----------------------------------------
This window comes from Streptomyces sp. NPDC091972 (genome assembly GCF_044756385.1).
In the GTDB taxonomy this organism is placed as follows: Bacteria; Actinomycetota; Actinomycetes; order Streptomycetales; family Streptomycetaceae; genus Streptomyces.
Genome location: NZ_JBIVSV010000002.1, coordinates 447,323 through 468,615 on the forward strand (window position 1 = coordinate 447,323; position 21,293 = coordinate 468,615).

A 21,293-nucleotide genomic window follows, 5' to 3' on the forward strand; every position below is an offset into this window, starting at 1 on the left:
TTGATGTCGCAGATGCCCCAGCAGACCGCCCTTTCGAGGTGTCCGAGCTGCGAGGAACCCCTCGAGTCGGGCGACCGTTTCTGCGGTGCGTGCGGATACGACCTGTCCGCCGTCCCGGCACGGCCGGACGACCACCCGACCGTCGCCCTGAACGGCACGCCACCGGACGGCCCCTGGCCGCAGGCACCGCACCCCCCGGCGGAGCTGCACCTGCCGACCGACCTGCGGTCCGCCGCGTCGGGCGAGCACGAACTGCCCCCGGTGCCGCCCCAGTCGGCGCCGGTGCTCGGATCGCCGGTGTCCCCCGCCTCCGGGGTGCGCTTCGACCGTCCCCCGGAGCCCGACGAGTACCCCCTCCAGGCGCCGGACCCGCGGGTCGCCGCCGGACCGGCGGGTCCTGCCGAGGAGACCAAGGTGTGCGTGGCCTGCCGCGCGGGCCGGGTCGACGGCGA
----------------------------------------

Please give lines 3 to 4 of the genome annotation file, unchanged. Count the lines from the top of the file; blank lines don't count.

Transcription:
Genome location: NZ_JBIVSV010000002.1, coordinates 447,323 through 468,615 on the forward strand (window position 1 = coordinate 447,323; position 21,293 = coordinate 468,615).

A 21,293-nucleotide genomic window follows, 5' to 3' on the forward strand; every position below is an offset into this window, starting at 1 on the left: